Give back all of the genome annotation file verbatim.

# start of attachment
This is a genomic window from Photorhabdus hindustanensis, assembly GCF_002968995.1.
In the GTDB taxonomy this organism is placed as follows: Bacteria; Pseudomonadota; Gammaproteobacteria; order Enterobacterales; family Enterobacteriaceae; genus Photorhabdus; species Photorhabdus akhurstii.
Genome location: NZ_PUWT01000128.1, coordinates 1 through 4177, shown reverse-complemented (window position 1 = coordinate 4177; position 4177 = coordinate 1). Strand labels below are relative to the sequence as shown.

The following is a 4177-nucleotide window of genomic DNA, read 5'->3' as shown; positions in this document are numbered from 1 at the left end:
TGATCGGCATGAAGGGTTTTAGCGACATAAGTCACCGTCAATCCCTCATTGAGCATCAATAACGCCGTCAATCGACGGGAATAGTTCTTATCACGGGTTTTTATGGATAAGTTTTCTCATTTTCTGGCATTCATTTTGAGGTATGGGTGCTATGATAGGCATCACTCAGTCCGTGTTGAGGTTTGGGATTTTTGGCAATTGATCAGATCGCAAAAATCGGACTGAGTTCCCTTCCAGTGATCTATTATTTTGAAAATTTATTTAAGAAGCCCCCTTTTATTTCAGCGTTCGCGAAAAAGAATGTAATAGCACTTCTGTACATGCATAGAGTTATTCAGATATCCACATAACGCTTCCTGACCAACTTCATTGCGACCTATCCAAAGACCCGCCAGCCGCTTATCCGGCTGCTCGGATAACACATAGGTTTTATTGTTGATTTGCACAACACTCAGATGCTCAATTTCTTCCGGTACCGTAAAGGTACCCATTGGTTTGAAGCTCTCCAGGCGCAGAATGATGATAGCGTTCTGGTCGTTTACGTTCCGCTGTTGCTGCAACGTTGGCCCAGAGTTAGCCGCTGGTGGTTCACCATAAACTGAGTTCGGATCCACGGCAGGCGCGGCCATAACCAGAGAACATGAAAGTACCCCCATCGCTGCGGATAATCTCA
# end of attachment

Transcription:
This is a genomic window from Photorhabdus hindustanensis, assembly GCF_002968995.1.
In the GTDB taxonomy this organism is placed as follows: Bacteria; Pseudomonadota; Gammaproteobacteria; order Enterobacterales; family Enterobacteriaceae; genus Photorhabdus; species Photorhabdus akhurstii.
Genome location: NZ_PUWT01000128.1, coordinates 1 through 4177, shown reverse-complemented (window position 1 = coordinate 4177; position 4177 = coordinate 1). Strand labels below are relative to the sequence as shown.

The following is a 4177-nucleotide window of genomic DNA, read 5'->3' as shown; positions in this document are numbered from 1 at the left end:
TGATCGGCATGAAGGGTTTTAGCGACATAAGTCACCGTCAATCCCTCATTGAGCATCAATAACGCCGTCAATCGACGGGAATAGTTCTTATCACGGGTTTTTATGGATAAGTTTTCTCATTTTCTGGCATTCATTTTGAGGTATGGGTGCTATGATAGGCATCACTCAGTCCGTGTTGAGGTTTGGGATTTTTGGCAATTGATCAGATCGCAAAAATCGGACTGAGTTCCCTTCCAGTGATCTATTATTTTGAAAATTTATTTAAGAAGCCCCCTTTTATTTCAGCGTTCGCGAAAAAGAATGTAATAGCACTTCTGTACATGCATAGAGTTATTCAGATATCCACATAACGCTTCCTGACCAACTTCATTGCGACCTATCCAAAGACCCGCCAGCCGCTTATCCGGCTGCTCGGATAACACATAGGTTTTATTGTTGATTTGCACAACACTCAGATGCTCAATTTCTTCCGGTACCGTAAAGGTACCCATTGGTTTGAAGCTCTCCAGGCGCAGAATGATGATAGCGTTCTGGTCGTTTACGTTCCGCTGTTGCTGCAACGTTGGCCCAGAGTTAGCCGCTGGTGGTTCACCATAAACTGAGTTCGGATCCACGGCAGGCGCGGCCATAACCAGAGAACATGAAAGTACCCCCATCGCTGCGGATAATCTCA